Content: (please note that content portions of a review may contain spoilers). 
The second collection of the three Vehicle Voltron collections is here.  The plots and subplots that take place can make your head whirl or give you a headache in trying to figure out what is really going on.  Being able to re-experience my all-time favorite childhood series has been a blast and watching Voltron has allowed me to revisit those first geeking-out moments.  However, innocence is bliss, and innocence is what one needs to fall back to when watching this collection of Voltron. 

You will find that there are some real gems in this collection, especially when the Drules take the fighting right to the heart of Galaxy Garrison.   Some of the stand alone episodes are so-so and typically involve the investigation of a planet with a Drule trap.  However, the visual glitches are prevalent in this collection.  I’m not sure what direction the team that remastered and cleaned up this collection took (remaster for broadcast authenticity or for cleanup).  This confusion is from some voiceovers during the assembly of Voltron and the three fighters that don’t match up well at all.  In fact you will often hear the team leader call out for the assembly of a particular unit while the video shows the wrong unit assembly.  There are a few other visual glitches as well as footage repetition time and time again.  I assume the reused footage is there to remove the violent scenes, but they are a bit too much.  It will be interesting to compare this series to Dairugger when it comes out.

In this collection, we find the Voltron Force and the Explorer on the run from the Drules, yet again.  The common theme here, as always, is that Galaxy Garrison just can’t send enough supplies and support to help out the expedition.  Oh, and there are planets to explore, but many of them have already been claimed by the Drules.  Another common theme involves armada after armada of Drule ships continuing to fail in stopping the Explorer and Voltron.  The repair of the Explorer is also a common theme that often revisited.  Thankfully, Voltron is more dependable than the Explorer. 

The first few episodes take on a different spin as the Drules take the war to main Galaxy Garrison space station.  This presents a new experience for Voltron as the team cannot aid the space station.  Frustration sets in with Jeff as he and Commander Hawkins have to watch the results unfold as they are too far away to render aid.  The battles scenes are some of the best yet in the entire Voltron saga as the Drules lay waste to the Galaxy Garrison ships and the space station.  After sacking the space station, the Drules head to Earth to destroy Galaxy Garrison headquarters.  A counterattack is launched by the Galaxy Garrison forces along with the Explorer on a Drule Robeast factory where the ultimate sacrifice is made by Colonel Carver to save Voltron and the Explorer.  Of course, the episode concludes with a statement that he safely escaped while crashing his ship in an obvious suicide run.  The tears streaming down Jeff’s face tell another story.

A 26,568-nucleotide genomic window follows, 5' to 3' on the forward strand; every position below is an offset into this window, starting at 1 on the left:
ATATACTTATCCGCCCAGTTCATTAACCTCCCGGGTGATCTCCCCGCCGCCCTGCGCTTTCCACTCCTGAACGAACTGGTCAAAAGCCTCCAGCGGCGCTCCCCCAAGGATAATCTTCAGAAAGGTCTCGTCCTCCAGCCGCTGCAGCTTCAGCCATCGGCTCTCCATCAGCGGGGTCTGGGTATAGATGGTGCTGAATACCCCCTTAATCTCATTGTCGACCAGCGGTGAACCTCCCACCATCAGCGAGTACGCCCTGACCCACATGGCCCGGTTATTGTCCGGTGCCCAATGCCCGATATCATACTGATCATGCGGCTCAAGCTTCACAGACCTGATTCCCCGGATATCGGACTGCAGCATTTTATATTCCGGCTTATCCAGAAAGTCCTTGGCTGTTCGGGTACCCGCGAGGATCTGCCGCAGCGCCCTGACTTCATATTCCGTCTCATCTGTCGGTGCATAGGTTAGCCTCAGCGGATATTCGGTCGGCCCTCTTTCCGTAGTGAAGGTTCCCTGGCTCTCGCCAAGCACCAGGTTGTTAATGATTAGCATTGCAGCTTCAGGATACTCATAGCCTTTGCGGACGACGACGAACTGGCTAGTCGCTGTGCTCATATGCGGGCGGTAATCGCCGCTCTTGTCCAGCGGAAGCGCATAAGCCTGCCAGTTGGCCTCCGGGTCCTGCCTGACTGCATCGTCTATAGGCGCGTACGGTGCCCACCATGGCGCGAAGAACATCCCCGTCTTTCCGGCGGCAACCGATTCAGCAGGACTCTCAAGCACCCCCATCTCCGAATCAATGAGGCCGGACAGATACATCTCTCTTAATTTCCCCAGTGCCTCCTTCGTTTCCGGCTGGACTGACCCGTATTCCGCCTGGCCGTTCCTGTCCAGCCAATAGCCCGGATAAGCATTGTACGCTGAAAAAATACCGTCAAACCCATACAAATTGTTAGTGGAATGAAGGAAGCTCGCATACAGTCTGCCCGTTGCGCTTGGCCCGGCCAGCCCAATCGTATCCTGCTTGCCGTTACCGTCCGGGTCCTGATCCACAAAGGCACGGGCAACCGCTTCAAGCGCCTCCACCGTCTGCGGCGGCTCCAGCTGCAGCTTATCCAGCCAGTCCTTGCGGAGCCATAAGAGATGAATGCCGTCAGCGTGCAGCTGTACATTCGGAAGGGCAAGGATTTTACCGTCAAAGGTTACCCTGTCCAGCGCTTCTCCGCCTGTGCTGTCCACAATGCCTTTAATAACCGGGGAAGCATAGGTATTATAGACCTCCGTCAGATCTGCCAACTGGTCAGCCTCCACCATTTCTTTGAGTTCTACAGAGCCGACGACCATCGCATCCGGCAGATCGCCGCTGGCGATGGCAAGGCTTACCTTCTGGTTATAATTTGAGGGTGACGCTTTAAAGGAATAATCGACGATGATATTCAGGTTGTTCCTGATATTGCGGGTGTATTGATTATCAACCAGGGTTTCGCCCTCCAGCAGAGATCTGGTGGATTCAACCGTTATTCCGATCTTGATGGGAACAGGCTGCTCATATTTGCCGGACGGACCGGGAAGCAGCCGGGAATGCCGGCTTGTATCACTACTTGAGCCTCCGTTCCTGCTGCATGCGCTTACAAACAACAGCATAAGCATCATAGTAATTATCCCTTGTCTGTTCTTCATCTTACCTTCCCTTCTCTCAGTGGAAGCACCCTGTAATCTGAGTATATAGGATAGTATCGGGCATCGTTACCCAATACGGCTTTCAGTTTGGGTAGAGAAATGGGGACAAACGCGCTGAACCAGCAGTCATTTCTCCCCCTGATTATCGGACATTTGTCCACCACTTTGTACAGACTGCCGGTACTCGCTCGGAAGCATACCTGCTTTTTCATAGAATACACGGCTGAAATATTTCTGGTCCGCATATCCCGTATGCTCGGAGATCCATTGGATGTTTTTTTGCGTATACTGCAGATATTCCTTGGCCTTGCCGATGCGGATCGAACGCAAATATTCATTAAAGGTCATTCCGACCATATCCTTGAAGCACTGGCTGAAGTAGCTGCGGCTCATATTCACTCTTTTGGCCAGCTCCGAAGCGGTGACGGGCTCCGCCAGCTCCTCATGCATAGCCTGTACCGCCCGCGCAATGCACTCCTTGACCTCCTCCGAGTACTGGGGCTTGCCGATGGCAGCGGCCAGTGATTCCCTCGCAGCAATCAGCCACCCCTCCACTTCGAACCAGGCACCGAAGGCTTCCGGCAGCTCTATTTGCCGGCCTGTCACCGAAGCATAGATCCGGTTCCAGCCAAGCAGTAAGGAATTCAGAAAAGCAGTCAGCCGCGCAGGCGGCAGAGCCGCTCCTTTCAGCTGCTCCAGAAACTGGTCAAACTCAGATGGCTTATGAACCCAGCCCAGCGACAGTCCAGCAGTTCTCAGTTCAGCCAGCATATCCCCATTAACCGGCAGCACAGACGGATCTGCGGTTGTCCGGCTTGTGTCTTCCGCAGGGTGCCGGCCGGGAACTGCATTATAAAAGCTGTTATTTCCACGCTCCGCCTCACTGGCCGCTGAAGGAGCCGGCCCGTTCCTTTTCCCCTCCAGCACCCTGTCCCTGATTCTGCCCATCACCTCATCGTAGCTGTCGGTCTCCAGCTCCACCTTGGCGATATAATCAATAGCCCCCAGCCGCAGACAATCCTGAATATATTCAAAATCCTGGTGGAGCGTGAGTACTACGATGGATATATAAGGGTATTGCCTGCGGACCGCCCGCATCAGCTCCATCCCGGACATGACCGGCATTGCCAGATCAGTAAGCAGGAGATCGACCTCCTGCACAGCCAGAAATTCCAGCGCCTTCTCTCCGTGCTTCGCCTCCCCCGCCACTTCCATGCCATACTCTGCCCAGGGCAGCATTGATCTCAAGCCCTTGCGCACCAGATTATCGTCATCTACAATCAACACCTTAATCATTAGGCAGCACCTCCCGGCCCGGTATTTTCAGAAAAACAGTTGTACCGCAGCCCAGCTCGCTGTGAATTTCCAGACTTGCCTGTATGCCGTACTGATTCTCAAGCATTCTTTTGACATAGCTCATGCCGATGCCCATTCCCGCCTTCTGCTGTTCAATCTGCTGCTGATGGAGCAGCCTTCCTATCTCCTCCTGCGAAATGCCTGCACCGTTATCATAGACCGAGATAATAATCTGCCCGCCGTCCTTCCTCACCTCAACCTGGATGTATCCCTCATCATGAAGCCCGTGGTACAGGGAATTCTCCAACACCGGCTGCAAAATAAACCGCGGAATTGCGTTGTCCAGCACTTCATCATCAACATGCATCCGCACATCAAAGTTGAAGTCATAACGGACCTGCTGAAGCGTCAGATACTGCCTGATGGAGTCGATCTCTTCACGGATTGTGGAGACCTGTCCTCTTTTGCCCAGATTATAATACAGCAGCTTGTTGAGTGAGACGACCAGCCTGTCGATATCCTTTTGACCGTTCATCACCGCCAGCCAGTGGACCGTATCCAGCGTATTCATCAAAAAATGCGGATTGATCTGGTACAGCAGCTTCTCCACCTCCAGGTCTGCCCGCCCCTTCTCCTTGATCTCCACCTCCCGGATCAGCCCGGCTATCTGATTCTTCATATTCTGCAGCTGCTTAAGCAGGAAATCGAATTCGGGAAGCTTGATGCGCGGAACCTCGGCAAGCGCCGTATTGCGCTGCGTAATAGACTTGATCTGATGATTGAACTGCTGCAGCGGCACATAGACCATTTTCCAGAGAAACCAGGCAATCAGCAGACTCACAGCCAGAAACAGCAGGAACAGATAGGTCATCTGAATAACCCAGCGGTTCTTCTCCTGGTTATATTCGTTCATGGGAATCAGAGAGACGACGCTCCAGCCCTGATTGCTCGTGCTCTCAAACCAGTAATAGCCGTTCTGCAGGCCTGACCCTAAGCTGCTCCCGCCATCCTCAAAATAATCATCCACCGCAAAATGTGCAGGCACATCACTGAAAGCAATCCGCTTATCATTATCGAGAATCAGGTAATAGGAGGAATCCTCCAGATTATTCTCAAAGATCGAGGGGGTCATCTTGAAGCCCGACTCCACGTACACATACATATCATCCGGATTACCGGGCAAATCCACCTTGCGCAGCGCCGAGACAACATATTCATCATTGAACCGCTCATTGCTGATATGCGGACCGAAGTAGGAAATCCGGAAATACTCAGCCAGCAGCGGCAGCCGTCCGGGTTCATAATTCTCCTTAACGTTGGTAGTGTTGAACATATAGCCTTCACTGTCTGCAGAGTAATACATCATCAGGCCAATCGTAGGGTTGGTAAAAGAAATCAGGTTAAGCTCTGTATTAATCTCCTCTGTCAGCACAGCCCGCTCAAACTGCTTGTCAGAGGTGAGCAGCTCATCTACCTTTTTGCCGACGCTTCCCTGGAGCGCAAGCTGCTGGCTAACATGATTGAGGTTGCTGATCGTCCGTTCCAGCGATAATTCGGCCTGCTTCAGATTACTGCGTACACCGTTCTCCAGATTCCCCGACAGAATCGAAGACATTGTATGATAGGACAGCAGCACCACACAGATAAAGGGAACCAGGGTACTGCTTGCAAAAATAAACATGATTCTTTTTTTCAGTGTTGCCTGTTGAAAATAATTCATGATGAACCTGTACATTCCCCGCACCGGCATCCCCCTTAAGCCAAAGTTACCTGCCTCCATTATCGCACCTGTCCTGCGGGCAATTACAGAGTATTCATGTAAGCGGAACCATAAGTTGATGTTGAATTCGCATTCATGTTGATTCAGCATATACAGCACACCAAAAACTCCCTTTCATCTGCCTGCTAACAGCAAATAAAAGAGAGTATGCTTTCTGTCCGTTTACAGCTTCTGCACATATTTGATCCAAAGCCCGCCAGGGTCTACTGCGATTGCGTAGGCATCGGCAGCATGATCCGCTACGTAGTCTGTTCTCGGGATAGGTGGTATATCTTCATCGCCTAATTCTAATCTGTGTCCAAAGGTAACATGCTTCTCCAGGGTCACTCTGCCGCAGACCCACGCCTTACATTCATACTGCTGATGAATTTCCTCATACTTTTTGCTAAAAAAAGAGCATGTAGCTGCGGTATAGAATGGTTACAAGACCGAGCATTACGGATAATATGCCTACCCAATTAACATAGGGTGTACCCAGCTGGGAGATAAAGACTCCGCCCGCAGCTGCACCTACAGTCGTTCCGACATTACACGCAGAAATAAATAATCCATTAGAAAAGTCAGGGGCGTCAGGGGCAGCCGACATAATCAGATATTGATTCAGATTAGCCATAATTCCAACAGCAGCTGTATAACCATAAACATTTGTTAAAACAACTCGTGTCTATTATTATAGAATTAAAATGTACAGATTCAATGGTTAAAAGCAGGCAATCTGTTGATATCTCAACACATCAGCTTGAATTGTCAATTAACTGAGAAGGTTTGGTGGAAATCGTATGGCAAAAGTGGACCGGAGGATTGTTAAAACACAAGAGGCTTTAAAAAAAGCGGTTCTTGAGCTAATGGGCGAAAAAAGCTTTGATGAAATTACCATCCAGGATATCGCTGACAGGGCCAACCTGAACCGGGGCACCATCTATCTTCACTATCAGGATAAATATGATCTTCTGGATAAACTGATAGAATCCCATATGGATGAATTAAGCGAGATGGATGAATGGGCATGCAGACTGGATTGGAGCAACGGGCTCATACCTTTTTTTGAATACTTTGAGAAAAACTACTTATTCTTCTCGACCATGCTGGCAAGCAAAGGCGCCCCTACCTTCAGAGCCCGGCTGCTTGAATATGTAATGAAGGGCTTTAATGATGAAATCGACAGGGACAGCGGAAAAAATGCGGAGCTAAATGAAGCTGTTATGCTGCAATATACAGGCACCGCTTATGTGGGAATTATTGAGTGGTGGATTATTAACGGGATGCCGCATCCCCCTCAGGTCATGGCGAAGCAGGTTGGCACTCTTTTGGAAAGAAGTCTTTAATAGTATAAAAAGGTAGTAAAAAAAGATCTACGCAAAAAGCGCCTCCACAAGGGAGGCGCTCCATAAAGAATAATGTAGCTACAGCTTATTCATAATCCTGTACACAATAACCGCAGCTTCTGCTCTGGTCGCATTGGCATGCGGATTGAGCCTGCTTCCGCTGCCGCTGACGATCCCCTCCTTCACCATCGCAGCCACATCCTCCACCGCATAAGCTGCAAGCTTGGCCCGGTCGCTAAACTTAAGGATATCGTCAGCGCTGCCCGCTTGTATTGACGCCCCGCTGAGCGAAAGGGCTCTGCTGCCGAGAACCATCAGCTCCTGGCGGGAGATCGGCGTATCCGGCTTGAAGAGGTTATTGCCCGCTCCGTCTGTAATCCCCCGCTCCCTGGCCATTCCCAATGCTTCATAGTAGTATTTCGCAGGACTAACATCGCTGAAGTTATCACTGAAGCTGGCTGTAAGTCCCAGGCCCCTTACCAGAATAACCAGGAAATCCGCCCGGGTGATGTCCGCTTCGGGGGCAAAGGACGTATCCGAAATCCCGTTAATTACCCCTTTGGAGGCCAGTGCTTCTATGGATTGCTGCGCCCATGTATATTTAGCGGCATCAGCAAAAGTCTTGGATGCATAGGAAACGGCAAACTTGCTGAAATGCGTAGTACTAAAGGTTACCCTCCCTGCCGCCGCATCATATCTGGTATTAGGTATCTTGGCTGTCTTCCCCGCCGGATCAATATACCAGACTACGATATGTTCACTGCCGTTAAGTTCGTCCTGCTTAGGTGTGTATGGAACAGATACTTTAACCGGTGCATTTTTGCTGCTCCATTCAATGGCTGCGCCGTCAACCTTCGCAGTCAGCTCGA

Keeping up with the Galaxy Garrison command is pretty easy.  You know that Space Marshall Graham and Commander Steele are in charge. Captain Newly is gunning to take the fight to the Drules while keeping his eye out on his former command, the Explorer.  Colonel Cross is another Galaxy Garrison leader who like Colonel Carver who is trying to provide aid and support for the Voltron Force. 

Keeping up with the Drules is a whole new ballgame, and it’s a bit hard.  Commander Hazar is virtually non-existent until the latter part of the collection as he has been demoted and sent to command a Drule outpost on the outer rim of the Drule Empire along with his sister, Dorma.  Hazar’s only loyal captain is Mongo, who eventually is exiled (or killed).  Captain Nerok is all about kissing-up to whoever is in charge and throwing everything at the Galaxy Alliance.  This is all supported by Hazar’s replacement, Commander Kezor.  Kezor starts out as a brilliant tactician, but begins to lose grace because of the enormous losses from the battles against the Galaxy Alliance. 

Little character development occurs in this collection.  We learn more about Hazar and Dorma’s relationship and their quest for forming some kind of peace with the Galaxy Alliance.  We also learn more about Chip’s relationship with Pidge, who pilots the Green Lion on planet Arus for the Lion Voltron team.  There are other snippets scattered throughout the episodes that help you to further identify with some of the other Voltron team members.  All the same, as I’ve stated before, the biggest weakness of the series lies in the huge cast, it’s really hard to identify with them.

The second Vehicle Voltron set takes the fight to the heart of the Galaxy Alliance.  With Voltron so far away, the Galaxy Alliance has to fend for itself that provides some intense space battles.  Without Voltron, the Galaxy Alliance must make sacrifices to push the Drules back.  The Drule leadership is under duress as their failed attempts to destroy the Galaxy Alliance and Voltron takes its toll.  With Commander Hazar in exile, one has to wonder when he is going to make a move at regaining his command and end the fighting.  Technical glitches and reused footage aside, this collection will satisfy the nostalgically enthused fan from the 80’s.  However, the series may be just a bit too choppy and outdated for the younger fan.  As always, nostalgically recommended!

English 2.0 Language, English Subtitles, Previews for GoLion and Dairugger, Interviews with Crew

Review Equipment

Hitachi 62VS69 62" UltraVision LCD Projection HDTV, Sony PlayStation3 Blu-ray player via HDMI set to 1080i